The latest collaboration between Present Music and Danceworks was performed last weekend at the Humphrey Scottish Rite Masonic Center. Six dances by five choreographers were performed to various works performed by the Present Music ensemble.
Danceworks’ dancers vary in abilities and maturity. There was a general imbalance to the evening, with seasoned professional musicians playing evolved works for young dancers and choreographers not up to the level of the music making.
Abstract, rather static music is a challenge to choreograph. Michael Torke’s The Yellow Pages is a briskly moving walk through various styles and subjects, generally cheerful in tone. Christal Wagner’s dance caught the bright mood of the piece at times, but was vague elsewhere. She missed the opportunity the music provided: quickly changing evolution.
A dance choreographed by Kelly Anderson was also vague, possibly because the score on which it was based is not particularly suited to dance. Jason Seed’s Politiscapes (a premiere) combines light jazz, folk rock and contemporary melancholy. It is not at all uninteresting in its textures, but it rambles a bit. The musical performance was hindered by bad balance. From my seat near a corner of the room, an electric guitar part was blasting out over the rest of the large, acoustic ensemble.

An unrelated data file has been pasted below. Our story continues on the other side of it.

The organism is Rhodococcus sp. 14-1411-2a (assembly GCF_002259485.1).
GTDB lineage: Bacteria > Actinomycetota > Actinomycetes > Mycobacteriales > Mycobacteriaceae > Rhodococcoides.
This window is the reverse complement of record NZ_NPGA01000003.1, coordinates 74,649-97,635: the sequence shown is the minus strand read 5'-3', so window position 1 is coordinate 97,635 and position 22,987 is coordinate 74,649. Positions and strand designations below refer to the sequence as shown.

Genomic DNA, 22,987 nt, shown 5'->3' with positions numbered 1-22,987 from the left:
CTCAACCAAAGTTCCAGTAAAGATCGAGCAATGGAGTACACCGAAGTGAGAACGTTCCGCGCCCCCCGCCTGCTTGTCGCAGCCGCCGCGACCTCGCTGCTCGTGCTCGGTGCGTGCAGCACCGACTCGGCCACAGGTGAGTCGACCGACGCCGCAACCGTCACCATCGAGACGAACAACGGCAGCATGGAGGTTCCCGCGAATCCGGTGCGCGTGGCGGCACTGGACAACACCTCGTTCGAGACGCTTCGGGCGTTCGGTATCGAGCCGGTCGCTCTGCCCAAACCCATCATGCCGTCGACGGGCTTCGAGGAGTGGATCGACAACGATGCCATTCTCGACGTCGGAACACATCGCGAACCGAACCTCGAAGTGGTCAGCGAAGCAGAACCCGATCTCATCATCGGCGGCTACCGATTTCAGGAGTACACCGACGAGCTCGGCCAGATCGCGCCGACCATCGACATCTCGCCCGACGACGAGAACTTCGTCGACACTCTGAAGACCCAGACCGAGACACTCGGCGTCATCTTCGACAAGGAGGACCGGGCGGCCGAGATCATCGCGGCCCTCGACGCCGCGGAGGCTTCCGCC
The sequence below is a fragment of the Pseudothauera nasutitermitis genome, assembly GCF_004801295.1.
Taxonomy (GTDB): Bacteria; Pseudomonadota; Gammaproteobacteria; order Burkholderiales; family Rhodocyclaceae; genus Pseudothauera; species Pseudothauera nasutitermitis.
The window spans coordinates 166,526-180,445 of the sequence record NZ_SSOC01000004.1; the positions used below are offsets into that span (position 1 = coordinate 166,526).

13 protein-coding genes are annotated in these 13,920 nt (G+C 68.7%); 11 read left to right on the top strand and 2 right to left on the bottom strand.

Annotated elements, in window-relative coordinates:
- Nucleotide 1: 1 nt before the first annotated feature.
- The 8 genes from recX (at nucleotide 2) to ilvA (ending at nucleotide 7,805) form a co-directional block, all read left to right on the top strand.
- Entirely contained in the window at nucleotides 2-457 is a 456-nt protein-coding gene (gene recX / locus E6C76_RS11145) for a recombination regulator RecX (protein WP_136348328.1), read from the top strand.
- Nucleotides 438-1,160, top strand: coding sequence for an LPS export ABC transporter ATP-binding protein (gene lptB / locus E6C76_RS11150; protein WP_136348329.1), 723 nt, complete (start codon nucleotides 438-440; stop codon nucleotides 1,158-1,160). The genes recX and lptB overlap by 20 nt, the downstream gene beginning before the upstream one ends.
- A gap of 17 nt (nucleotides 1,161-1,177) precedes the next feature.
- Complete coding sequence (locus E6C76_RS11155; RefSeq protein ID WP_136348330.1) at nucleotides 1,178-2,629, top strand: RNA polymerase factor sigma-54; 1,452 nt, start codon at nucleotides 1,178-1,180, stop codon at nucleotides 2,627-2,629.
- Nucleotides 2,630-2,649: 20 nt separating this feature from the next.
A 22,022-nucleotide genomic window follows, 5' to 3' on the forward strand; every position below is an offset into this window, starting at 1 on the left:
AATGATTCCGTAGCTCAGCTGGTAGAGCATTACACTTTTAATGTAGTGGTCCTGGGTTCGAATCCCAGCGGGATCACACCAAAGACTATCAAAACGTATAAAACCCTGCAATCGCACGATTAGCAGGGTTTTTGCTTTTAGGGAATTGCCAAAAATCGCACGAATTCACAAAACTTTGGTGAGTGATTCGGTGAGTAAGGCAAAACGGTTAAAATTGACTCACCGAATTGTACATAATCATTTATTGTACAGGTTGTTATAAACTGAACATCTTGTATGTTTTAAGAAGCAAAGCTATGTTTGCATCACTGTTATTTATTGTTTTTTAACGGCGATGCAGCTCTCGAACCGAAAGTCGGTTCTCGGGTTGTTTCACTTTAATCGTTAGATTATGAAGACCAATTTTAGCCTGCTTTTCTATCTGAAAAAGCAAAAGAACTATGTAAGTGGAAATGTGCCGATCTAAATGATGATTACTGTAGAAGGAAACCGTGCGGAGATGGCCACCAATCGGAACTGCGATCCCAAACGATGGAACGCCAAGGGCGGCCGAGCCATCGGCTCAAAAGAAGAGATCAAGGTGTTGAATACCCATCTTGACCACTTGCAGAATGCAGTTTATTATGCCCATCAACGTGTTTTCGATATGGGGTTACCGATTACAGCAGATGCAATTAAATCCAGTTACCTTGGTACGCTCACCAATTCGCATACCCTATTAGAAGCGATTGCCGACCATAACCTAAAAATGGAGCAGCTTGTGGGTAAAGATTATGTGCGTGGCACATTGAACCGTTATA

Blue Silence, with choreography by Simone Ferro, was danced to four pieces, one by Kevin Volans and three by Elena Kats-Chernin. I found the dance bland and unformed, its creator unable to tune into the mystical and meditative mood of the music.
things picked up in the second half. David Lang’s piece Cheating, Lying, Stealing has vivid bite and attitude, and is
stronger music for dancing. Choreographer Dani Kuepper effectively responded to
its sharp angles and sudden stops. I would have liked to have seen a more
evident connection to the undeniable title of the music. Kim
Johnson-Rockafellow choreographed and danced a solo to Kamran Ince’s To Wander With, finding a simplicity of
sadness. Randall Woolf’s colorful score for Where
the Wild Things Are, based on Maurice Sendak’s book, inspired Dani Kuepper
to create fun storytelling in dance, helped by colorful costumes.